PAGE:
At noon Monday, the Department of Health and Human Services held a conference call with directors of daycare centers. The reaction was similarly split. Some centers thought the facilities should close to contain the spread, others saw it as their duty to stay open, according to several people on the call.

A spokesman for the Department of Health and Human Services, Jake Leon, said that the state is not pushing day care facilities in any direction, and that the expansion offer is just an option. 

Meanwhile, an escalating series of decisions made Monday may hasten the decision for day care facilities to close.

Monday evening, Chris Emond, CEO of the Concord Boys and Girls Club, said its after school program would shut down, a decision made in part due to a severe drop in attendance Monday.

Manchester Boys and Girls Club issued the following statement on March 15:

“The safety and well-being of our members, families and staff is our top priority.  Now that Manchester Public Schools are closed, 
all BGCM programs and sites are also closed for the same durationThis is a rapidly changing situation and we will continue to evaluate and address  our response plan as best we can. Please continue to follow our Facebook page,  parent alerts and website for updated information.  Thank you for your understanding and support.” 

One Concord facility remains on the fence. Jim Snodgrass, executive director of Second Start, had decided to keep his 110-capacity facility open Monday afternoon. But it was a complicated decision, and one he’s decided he may change as soon as Merrimack County reports its first case.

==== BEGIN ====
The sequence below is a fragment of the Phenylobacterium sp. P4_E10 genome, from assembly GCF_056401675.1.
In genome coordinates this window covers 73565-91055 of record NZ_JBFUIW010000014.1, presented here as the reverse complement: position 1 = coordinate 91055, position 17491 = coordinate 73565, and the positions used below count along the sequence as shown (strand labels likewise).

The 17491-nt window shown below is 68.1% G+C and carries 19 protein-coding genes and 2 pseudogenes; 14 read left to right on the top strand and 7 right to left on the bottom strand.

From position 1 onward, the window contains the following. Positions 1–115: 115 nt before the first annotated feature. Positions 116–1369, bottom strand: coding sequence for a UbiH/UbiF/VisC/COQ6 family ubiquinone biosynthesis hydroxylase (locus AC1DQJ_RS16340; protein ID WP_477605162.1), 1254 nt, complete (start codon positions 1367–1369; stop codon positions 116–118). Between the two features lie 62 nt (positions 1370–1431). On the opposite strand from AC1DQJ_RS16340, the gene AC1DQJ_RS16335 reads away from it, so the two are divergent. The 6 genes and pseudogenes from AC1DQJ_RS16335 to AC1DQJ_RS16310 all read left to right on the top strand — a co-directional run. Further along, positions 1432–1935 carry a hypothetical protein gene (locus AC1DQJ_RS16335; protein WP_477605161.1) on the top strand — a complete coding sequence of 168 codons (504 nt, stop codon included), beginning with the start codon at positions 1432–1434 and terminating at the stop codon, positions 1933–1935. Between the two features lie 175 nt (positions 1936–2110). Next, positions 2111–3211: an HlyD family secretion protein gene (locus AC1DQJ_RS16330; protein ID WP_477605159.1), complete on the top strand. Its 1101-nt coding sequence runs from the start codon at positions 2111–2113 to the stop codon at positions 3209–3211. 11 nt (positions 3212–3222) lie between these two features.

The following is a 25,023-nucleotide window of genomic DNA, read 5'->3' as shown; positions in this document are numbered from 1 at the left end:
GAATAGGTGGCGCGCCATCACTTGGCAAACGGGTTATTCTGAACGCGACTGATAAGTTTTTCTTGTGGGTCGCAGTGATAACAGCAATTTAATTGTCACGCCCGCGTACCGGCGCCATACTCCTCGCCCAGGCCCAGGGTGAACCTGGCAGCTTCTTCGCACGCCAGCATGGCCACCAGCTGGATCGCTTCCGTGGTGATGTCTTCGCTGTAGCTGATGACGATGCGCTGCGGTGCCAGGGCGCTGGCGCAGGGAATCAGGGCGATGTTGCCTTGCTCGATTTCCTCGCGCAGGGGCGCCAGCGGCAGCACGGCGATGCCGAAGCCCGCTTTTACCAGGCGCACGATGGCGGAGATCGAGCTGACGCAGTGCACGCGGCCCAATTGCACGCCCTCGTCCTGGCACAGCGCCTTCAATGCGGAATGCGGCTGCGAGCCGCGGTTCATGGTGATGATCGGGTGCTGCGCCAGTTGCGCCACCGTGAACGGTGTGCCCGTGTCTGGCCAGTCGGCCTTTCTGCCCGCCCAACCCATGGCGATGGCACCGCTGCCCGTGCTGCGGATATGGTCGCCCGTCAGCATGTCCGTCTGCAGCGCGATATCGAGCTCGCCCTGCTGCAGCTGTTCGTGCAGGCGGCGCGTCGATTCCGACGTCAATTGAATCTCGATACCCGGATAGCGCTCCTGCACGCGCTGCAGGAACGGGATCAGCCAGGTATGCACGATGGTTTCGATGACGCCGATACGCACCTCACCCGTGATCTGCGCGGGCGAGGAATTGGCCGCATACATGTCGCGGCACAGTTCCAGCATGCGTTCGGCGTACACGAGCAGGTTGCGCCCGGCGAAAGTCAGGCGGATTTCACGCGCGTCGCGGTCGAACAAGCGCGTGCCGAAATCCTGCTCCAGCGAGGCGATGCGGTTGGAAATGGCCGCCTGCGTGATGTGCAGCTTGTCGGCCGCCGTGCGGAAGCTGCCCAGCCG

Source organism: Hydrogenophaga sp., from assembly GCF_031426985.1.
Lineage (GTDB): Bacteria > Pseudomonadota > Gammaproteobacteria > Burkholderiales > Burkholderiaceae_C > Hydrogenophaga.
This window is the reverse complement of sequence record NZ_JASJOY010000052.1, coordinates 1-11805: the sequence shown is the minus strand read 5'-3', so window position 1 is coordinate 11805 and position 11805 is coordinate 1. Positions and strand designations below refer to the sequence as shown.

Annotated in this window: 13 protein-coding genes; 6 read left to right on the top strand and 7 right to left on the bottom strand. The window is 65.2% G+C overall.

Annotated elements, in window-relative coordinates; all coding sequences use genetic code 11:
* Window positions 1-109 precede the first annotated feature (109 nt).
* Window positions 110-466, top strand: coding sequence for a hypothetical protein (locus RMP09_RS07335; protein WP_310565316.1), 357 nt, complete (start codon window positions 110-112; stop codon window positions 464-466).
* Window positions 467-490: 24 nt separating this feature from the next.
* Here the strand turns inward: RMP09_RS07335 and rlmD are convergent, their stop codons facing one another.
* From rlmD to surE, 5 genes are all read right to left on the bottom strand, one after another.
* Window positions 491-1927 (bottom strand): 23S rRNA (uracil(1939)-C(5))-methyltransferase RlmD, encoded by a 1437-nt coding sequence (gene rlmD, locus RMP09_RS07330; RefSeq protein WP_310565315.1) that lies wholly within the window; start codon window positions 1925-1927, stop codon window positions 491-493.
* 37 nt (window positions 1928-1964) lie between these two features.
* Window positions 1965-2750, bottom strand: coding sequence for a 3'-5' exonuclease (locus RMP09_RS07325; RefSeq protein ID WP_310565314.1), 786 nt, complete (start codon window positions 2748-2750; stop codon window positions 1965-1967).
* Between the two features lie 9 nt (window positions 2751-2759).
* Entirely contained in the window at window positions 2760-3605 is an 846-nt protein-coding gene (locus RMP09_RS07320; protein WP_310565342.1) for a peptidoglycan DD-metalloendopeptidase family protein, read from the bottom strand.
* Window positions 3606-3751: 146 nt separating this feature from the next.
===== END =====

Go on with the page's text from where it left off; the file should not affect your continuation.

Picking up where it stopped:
“It’s such a tough place to be because you don’t want to just throw out the health concerns, but there also is just a contagious paranoia that’s just running rampant,” he said.

“I’m definitely concerned about our employees, and I’m also concerned about all the parents that use us,: he said.So it’s a delicate balance.”

(Ethan DeWitt can be reached at, at (603) 369-3307, or on Twitter at @edewittNH.)

These stories are being shared by partners in The Granite State News Collaborative. For more information visit Following the lead of The Washington PostNHPR and The Valley News, The Granite State News Collaborative has put together this survey to help outlets around the state guide their ongoing coverage of COVID-19.